Does your kid get an allowance?

piggy bank
Public Domain MaxPixel

Four finance bloggers weigh in on how they're teaching their kids to manage money wisely.

To give or not to give a child an allowance is a dilemma for every parent, and one that I’m currently weighing. So far, my husband and I have not yet begun doling out a biweekly payment to our children, though they’ve just reached the age when money is all-important and they’re desperate to figure out ways of making it.

On one hand, I dislike the idea of handing out cash – even small amounts – in return for help around the house, since all family members are expected to pitch in, no matter what. On the other hand, I understand how frustrating it is for them to have no source of income whatsoever, and therefore little money with which to hone management skills.

So I turned to the world of finance bloggers to gain some perspective and to learn what other families are doing. Not surprisingly, many families have drastically different approaches:

1) High Income Family pays kids based on age, matching their year with a dollar amount (i.e. the 5-year-old gets $5 per week). What struck me most is the kids have to ask for it between Friday and Sunday each week. If they forget, they don’t get it and can try again the following week. Why? Tom, the father, writes:

“We did this so that they learn to not be afraid to ask for what they want. They have to be polite and grateful but also assertive in their asking. We hope this helps later on when they negotiate salaries or ask for raises in their future employment.”

I just think it’s an interesting way of keeping them on their toes, and teaching them to take responsibility for the things they want. Tom’s kids are also expected to divide their money into give, save, and spend categories, with a minimum of 40 percent in savings.

2) Melanie at Mindfully Spent believes in giving her son an allowance because “money is too important of a topic to be taught passively” – a concept that resonated with me. It’s true that a child needs actual funds with which to practice saving and spending wisely. Melanie takes a hybrid approach. The biweekly allowance is split into two categories – the first $10 is a fixed allowance that comes no matter what, and the second $10 is variable, if he completes a predefined seasonal chore (such as mowing the lawn in spring and summer). If there’s a special object he really wants to buy, he has the option of doing additional chores:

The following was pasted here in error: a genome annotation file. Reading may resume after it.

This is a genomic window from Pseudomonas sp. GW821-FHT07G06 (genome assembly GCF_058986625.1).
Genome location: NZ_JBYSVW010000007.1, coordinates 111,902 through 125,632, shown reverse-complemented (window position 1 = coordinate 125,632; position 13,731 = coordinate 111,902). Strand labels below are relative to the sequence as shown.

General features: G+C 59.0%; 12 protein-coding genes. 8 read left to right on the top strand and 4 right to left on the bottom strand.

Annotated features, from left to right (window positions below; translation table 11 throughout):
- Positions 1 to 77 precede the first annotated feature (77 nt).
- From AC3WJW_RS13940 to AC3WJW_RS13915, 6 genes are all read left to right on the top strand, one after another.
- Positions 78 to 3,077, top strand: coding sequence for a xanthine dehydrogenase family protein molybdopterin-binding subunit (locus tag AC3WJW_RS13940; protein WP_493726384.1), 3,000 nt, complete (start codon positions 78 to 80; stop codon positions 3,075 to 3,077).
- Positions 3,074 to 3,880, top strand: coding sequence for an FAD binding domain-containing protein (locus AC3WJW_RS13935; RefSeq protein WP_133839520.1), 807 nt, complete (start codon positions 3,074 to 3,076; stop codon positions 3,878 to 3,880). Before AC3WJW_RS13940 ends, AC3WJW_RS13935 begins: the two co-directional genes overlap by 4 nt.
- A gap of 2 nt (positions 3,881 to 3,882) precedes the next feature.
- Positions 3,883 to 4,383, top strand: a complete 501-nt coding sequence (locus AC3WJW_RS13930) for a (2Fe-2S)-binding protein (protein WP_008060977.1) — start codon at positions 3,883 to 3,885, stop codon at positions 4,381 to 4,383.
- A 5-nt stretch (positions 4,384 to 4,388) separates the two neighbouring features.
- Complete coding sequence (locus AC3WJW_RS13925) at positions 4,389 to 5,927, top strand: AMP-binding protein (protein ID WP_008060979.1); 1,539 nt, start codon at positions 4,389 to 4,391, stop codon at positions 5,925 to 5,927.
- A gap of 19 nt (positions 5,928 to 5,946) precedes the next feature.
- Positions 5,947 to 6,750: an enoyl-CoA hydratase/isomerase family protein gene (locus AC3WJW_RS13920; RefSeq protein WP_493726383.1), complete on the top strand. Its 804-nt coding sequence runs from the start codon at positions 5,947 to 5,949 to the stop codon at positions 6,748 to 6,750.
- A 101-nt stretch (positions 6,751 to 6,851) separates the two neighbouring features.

“These chores are usually high intensity and include several hours of work. Because of this, special extra earnings didn't become an option until my son was old enough to tackle some pretty big chores. If we don't have extra work available, then we don't create it just so he can earn the extra funds.”

dividing moneytrenttsd/CC BY 2.0

3) Amanda at Centsibly Rich does not give her kids an allowance. As a finance blogger, she is a supporter of financial literacy and the need to talk to kids constantly about money managements, but as a parent she considers herself responsible only for her kids’ needs, not their wants. She provides shelter, food, clothing, personal care, and other needs, always within a defined budget. If her kids want an upgrade on something, i.e. shoes, brand-name jeans, fancy shampoo, then they’re responsible for the extra cost above her budget. Amanda says, if they run out, there are no handouts:

“We’re willing to let our kids learn some lessons the hard way. While we’ll always make sure their basic needs are met and they are safe, we are big believers in natural consequences. If you spend all your money on a video game, you don’t have money to go out to eat with friends. If you run out of gas, mom gets to drive you to school.”

4) Mr. Money Mustache, one of my all-time fave money bloggers, has one child who does not receive a traditional allowance, but is paid a “salary” of 10 cents per mile walked or biked as part of family life. (I love this idea!)

“These tend to add up in a mostly-car-free family, as he already has more than 1200 miles on the little 20-inch tires of his mountain bike and we wear through quality shoes before growing out of them.”

Instead of having a piggy bank, Dad and Mom act as a bank, with a spreadsheet showing every transaction. To make a deposit, the kid hands his parent some money, and gets either cash or an online purchase made in return. In this bank, the kid earns interest at a 10 percent annual rate with monthly compounding.

Mr. Money Mustache doesn’t seem to stress too much about how the money is being spent, so it tends to go toward toys at this stage in life.

What happens in your home? Do you give your child an allowance? If so, what are the expectations and requirements?

Tags: Finances | Kids

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